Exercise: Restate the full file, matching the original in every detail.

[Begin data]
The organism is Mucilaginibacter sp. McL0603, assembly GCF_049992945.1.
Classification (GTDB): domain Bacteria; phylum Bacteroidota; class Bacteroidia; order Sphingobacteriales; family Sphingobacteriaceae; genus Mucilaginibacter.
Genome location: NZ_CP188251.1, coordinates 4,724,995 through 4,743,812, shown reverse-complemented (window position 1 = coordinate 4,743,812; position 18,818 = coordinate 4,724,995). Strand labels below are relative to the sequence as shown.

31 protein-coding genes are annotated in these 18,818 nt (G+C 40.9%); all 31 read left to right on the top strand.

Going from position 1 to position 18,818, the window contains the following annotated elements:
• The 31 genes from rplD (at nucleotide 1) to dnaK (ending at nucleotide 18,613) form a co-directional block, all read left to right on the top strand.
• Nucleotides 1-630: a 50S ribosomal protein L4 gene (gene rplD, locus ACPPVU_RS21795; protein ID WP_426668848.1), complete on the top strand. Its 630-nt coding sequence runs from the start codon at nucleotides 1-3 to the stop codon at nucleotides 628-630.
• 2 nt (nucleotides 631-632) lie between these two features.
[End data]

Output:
The organism is Mucilaginibacter sp. McL0603, assembly GCF_049992945.1.
Classification (GTDB): domain Bacteria; phylum Bacteroidota; class Bacteroidia; order Sphingobacteriales; family Sphingobacteriaceae; genus Mucilaginibacter.
Genome location: NZ_CP188251.1, coordinates 4,724,995 through 4,743,812, shown reverse-complemented (window position 1 = coordinate 4,743,812; position 18,818 = coordinate 4,724,995). Strand labels below are relative to the sequence as shown.

31 protein-coding genes are annotated in these 18,818 nt (G+C 40.9%); all 31 read left to right on the top strand.

Going from position 1 to position 18,818, the window contains the following annotated elements:
• The 31 genes from rplD (at nucleotide 1) to dnaK (ending at nucleotide 18,613) form a co-directional block, all read left to right on the top strand.
• Nucleotides 1-630: a 50S ribosomal protein L4 gene (gene rplD, locus ACPPVU_RS21795; protein ID WP_426668848.1), complete on the top strand. Its 630-nt coding sequence runs from the start codon at nucleotides 1-3 to the stop codon at nucleotides 628-630.
• 2 nt (nucleotides 631-632) lie between these two features.